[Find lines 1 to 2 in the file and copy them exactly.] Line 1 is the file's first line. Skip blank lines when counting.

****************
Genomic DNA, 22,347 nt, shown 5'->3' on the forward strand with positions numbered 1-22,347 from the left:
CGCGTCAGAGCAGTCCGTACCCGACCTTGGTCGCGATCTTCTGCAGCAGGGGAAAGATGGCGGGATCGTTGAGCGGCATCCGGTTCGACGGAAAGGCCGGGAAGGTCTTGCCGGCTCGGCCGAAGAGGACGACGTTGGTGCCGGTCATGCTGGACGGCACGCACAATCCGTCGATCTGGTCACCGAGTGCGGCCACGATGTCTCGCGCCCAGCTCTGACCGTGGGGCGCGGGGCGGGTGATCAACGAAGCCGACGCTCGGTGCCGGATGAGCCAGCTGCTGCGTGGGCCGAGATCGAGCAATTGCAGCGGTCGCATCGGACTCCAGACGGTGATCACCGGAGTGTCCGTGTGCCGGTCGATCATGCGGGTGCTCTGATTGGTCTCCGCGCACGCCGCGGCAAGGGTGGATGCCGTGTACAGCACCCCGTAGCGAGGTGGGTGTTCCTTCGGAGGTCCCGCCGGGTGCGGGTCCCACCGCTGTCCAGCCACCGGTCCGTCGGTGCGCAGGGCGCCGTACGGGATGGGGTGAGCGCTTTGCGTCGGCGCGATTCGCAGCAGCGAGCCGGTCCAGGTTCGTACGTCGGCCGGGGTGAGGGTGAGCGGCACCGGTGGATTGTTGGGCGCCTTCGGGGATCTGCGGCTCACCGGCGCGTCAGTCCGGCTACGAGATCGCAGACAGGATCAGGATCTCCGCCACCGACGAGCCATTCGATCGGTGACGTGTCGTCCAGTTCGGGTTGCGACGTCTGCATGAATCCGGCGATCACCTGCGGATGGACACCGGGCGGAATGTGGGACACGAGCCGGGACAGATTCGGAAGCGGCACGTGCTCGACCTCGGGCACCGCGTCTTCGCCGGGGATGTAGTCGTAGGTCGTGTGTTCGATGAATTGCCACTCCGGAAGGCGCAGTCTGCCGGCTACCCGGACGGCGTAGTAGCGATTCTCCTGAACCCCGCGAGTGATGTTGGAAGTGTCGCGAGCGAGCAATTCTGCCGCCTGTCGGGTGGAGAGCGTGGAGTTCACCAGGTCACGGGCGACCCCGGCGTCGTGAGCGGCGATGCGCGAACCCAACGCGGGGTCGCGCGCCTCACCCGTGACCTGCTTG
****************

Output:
Genomic DNA, 22,347 nt, shown 5'->3' on the forward strand with positions numbered 1-22,347 from the left:
CGCGTCAGAGCAGTCCGTACCCGACCTTGGTCGCGATCTTCTGCAGCAGGGGAAAGATGGCGGGATCGTTGAGCGGCATCCGGTTCGACGGAAAGGCCGGGAAGGTCTTGCCGGCTCGGCCGAAGAGGACGACGTTGGTGCCGGTCATGCTGGACGGCACGCACAATCCGTCGATCTGGTCACCGAGTGCGGCCACGATGTCTCGCGCCCAGCTCTGACCGTGGGGCGCGGGGCGGGTGATCAACGAAGCCGACGCTCGGTGCCGGATGAGCCAGCTGCTGCGTGGGCCGAGATCGAGCAATTGCAGCGGTCGCATCGGACTCCAGACGGTGATCACCGGAGTGTCCGTGTGCCGGTCGATCATGCGGGTGCTCTGATTGGTCTCCGCGCACGCCGCGGCAAGGGTGGATGCCGTGTACAGCACCCCGTAGCGAGGTGGGTGTTCCTTCGGAGGTCCCGCCGGGTGCGGGTCCCACCGCTGTCCAGCCACCGGTCCGTCGGTGCGCAGGGCGCCGTACGGGATGGGGTGAGCGCTTTGCGTCGGCGCGATTCGCAGCAGCGAGCCGGTCCAGGTTCGTACGTCGGCCGGGGTGAGGGTGAGCGGCACCGGTGGATTGTTGGGCGCCTTCGGGGATCTGCGGCTCACCGGCGCGTCAGTCCGGCTACGAGATCGCAGACAGGATCAGGATCTCCGCCACCGACGAGCCATTCGATCGGTGACGTGTCGTCCAGTTCGGGTTGCGACGTCTGCATGAATCCGGCGATCACCTGCGGATGGACACCGGGCGGAATGTGGGACACGAGCCGGGACAGATTCGGAAGCGGCACGTGCTCGACCTCGGGCACCGCGTCTTCGCCGGGGATGTAGTCGTAGGTCGTGTGTTCGATGAATTGCCACTCCGGAAGGCGCAGTCTGCCGGCTACCCGGACGGCGTAGTAGCGATTCTCCTGAACCCCGCGAGTGATGTTGGAAGTGTCGCGAGCGAGCAATTCTGCCGCCTGTCGGGTGGAGAGCGTGGAGTTCACCAGGTCACGGGCGACCCCGGCGTCGTGAGCGGCGATGCGCGAACCCAACGCGGGGTCGCGCGCCTCACCCGTGACCTGCTTG